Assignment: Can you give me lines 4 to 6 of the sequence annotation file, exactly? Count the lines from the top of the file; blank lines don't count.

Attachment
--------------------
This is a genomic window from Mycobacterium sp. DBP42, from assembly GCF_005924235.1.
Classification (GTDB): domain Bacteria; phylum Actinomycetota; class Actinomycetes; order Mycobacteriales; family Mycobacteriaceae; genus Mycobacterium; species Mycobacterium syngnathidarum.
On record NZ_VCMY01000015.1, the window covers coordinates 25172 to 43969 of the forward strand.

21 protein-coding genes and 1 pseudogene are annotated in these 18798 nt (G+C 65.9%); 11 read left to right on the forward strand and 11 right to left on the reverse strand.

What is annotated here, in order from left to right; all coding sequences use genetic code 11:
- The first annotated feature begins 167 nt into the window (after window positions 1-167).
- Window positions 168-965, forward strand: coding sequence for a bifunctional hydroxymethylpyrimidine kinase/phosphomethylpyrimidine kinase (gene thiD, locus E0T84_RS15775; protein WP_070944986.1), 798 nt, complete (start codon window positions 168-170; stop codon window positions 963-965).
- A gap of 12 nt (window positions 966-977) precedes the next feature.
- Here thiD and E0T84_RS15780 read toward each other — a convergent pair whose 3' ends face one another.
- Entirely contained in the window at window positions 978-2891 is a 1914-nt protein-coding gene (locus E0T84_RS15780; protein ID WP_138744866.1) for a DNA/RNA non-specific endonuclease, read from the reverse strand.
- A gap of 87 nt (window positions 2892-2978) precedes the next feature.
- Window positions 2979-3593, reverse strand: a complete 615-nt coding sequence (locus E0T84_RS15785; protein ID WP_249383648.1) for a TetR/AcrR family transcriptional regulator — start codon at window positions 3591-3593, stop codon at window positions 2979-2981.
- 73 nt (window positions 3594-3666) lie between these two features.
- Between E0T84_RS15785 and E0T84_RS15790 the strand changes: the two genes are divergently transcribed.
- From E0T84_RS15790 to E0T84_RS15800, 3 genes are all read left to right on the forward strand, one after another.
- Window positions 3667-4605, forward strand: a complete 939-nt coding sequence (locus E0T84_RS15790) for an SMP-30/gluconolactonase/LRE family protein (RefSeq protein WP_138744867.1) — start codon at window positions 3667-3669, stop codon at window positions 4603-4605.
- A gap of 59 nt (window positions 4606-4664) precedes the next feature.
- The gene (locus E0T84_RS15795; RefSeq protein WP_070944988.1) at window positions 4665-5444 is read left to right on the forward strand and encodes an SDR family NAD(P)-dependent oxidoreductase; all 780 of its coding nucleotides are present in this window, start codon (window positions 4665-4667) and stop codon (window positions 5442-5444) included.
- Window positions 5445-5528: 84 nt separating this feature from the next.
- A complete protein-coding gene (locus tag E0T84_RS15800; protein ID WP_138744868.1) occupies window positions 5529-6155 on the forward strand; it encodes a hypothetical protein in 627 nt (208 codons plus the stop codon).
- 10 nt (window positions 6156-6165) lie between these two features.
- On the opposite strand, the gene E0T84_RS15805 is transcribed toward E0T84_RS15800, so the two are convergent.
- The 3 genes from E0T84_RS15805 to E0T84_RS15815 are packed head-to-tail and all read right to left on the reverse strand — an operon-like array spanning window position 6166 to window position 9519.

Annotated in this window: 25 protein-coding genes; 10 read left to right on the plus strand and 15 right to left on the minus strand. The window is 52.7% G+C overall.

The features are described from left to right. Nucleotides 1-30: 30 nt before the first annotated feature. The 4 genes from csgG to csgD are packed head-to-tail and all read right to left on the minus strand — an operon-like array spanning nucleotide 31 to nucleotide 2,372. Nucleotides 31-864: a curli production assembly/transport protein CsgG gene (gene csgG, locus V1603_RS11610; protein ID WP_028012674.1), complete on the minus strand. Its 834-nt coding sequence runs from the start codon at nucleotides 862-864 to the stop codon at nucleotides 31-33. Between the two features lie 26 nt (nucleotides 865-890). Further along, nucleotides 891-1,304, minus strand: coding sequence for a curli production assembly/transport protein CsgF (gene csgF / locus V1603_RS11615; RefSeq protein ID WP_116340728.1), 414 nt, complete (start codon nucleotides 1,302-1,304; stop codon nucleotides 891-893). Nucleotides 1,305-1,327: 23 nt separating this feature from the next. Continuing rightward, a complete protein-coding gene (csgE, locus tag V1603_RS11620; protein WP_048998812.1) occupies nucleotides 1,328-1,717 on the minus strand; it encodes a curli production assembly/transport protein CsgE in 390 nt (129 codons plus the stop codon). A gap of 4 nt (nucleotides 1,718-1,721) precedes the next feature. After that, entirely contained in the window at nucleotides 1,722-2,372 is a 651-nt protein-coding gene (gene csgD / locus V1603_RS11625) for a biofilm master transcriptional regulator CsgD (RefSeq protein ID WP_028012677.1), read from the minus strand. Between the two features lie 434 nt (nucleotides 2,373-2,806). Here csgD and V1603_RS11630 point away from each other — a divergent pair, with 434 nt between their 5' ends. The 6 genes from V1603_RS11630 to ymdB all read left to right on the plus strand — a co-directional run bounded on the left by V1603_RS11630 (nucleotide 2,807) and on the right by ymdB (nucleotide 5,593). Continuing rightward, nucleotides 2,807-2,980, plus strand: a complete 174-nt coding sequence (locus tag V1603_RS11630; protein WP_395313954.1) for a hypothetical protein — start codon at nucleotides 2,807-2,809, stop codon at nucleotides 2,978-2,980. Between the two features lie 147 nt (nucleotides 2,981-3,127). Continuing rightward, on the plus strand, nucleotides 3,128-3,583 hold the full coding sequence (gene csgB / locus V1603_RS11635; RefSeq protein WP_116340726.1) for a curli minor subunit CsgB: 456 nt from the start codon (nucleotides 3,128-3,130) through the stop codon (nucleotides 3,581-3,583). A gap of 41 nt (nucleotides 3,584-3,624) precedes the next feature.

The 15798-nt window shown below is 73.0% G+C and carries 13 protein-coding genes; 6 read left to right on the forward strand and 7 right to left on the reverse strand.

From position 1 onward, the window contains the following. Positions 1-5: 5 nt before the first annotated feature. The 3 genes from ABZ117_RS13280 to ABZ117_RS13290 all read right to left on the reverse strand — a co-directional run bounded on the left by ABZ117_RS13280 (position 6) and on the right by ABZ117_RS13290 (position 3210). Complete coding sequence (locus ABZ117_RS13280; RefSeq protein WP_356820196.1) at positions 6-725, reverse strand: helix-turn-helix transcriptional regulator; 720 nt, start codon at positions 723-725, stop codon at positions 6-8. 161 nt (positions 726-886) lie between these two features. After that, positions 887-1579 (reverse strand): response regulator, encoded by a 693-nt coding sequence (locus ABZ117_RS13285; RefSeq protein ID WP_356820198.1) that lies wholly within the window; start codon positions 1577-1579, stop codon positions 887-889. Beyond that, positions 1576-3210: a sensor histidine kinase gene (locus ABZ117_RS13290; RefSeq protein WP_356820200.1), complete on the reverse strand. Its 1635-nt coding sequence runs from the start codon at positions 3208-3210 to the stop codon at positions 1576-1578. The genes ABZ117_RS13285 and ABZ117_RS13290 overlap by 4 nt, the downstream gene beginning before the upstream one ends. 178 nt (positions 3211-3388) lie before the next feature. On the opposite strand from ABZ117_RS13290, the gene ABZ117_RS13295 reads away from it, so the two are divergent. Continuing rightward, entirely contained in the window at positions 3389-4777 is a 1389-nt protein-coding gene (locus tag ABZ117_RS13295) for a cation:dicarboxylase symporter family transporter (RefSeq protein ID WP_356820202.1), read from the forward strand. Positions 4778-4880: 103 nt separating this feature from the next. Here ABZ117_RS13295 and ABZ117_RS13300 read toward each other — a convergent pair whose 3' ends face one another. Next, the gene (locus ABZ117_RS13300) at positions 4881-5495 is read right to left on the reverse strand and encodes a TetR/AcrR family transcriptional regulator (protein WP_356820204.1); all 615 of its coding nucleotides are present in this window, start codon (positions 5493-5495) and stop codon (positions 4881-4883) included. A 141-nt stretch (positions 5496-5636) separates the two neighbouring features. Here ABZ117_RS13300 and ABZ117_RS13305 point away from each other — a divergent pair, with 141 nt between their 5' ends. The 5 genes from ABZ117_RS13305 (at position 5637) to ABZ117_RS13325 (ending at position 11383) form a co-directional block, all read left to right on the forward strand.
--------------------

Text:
21 protein-coding genes and 1 pseudogene are annotated in these 18798 nt (G+C 65.9%); 11 read left to right on the forward strand and 11 right to left on the reverse strand.

What is annotated here, in order from left to right; all coding sequences use genetic code 11:
- The first annotated feature begins 167 nt into the window (after window positions 1-167).